Canadian Government Announces Changes to Controlled Drugs and Substances Act

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Canadian Government Announces Changes to Controlled Drugs and Substances Act

Canadian Government Announces Changes to Controlled Drugs and Substances Act

Today, Minister of Health Jane Philpott announced amendments to the Controlled Drugs and Substance Act. Bill C-37 has been introduced to replace Canada’s “anti-drug strategy” with a harm reduction model.

The new Canadian drugs and substances strategy will shift many responsibilities from the Minister of Justice to the Minister of Health.

The legislative details of Bill C-37 will provide information on opening more harm-reduction sites.

Five years ago, the Supreme Court ruled in favour of safe consumption sites. The Liberal plan is to reverse Conservative trends by creating a regulatory framework and focusing on substance abuse as a mental health issue.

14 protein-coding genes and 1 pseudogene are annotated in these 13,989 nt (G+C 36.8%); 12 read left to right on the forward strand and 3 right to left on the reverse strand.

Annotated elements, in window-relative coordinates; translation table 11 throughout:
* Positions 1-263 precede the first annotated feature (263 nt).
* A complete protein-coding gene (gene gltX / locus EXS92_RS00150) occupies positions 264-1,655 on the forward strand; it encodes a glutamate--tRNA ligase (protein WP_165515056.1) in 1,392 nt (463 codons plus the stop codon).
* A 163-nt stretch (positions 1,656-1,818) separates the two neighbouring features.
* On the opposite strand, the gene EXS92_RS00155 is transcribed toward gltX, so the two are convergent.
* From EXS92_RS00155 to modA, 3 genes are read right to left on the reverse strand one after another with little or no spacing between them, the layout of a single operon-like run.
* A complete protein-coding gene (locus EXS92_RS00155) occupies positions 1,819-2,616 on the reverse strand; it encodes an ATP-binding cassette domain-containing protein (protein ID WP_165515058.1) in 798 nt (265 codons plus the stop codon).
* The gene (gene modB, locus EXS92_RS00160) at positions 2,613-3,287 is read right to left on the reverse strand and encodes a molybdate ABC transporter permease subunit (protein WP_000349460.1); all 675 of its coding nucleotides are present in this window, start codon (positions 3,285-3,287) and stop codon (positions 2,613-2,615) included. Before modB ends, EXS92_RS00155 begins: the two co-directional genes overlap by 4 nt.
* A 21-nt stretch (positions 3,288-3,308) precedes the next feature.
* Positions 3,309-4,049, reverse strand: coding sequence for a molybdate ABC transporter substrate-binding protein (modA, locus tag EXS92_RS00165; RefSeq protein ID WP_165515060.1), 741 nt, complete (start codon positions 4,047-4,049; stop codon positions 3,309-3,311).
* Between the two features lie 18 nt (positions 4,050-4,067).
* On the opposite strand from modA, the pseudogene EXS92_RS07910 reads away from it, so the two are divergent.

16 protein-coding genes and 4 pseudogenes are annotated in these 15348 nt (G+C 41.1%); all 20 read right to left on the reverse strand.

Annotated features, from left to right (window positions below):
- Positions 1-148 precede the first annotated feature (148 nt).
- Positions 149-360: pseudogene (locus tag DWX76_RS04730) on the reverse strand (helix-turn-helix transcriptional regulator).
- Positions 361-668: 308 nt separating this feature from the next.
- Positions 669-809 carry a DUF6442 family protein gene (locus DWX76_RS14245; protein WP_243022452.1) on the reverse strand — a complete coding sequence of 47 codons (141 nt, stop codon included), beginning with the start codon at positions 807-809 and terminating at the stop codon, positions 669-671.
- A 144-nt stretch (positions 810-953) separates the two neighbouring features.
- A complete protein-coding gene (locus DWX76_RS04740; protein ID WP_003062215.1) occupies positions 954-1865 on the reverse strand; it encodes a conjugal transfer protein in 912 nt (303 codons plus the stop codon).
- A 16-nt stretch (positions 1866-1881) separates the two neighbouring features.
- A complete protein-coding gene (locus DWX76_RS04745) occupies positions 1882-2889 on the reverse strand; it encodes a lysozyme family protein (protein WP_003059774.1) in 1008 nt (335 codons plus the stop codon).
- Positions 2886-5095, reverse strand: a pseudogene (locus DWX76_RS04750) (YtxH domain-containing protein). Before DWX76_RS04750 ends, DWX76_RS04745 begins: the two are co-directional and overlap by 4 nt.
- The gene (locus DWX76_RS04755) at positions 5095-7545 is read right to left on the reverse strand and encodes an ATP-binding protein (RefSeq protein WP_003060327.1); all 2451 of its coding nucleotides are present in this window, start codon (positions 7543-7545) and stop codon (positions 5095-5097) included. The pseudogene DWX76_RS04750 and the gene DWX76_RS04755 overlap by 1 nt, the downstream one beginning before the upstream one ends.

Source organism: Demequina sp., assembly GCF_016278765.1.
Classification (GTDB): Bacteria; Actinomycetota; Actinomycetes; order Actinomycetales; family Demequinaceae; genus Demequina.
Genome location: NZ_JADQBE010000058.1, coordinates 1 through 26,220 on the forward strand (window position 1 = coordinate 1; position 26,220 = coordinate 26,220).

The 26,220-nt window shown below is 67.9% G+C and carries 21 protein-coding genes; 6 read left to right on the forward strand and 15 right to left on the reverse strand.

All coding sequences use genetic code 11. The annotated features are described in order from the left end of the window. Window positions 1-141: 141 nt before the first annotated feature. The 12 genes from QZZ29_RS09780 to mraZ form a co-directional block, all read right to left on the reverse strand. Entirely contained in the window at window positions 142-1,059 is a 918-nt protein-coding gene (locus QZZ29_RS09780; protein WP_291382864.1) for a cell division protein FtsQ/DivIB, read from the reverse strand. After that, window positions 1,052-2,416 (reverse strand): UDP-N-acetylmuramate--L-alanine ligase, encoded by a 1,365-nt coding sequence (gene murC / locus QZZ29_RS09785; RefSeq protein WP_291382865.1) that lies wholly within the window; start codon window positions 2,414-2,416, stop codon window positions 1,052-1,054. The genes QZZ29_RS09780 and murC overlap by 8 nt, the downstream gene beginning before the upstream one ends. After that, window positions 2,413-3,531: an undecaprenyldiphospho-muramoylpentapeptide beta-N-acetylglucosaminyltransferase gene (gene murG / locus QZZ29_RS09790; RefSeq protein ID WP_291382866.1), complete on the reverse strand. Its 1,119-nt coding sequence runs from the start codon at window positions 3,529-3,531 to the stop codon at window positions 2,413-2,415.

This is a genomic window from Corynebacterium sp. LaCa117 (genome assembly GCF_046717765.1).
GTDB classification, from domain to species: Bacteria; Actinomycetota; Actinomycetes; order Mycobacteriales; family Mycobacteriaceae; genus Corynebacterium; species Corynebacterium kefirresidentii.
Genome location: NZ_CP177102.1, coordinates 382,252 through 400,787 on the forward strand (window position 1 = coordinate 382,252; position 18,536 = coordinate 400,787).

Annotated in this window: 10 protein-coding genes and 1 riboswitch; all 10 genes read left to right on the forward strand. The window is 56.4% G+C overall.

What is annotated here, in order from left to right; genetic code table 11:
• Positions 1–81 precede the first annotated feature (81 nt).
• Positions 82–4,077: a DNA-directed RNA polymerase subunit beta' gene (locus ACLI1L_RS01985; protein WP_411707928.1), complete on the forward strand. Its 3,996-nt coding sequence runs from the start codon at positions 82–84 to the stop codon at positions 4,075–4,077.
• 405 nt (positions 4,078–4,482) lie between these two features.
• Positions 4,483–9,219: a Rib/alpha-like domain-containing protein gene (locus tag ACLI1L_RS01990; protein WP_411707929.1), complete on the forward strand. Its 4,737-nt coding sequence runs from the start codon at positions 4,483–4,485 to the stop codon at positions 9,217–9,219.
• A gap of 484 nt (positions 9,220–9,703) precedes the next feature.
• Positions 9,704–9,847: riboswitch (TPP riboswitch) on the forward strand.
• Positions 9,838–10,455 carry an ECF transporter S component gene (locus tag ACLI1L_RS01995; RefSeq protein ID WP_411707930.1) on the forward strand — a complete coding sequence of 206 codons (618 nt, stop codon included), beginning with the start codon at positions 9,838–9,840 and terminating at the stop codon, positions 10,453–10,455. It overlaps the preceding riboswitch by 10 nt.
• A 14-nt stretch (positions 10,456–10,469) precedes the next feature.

Minister of Public Safety and Emergency Preparedness Ralph Goodale spoke to border control changes as part of the new strategy.

The bill plans to increase the authority of Canadian border agents by allowing them to inspect packages less than 30 grams in weight without consent of the sender. Currently, they are limited by the package’s size.

The government expects the bill to pass in a number of months, stressing urgency.

The government focused on opioid abuse, like fentanyl overdoses, with no word on cannabis legalization.  When asked about dispensary raids as a waste of police resources, Goodale reiterated the mantra that the “law is the law,” and that obeying the law is a “fundamental precept” of the rule of law.

Legalizing cannabis, said Goodale, must be done in a “thoughtful and orderly” manner. He appealed to the Spring of 2017 when the Liberals plan to restrict and regulate cannabis.

Published at Mon, 12 Dec 2016 21:10:48 +0000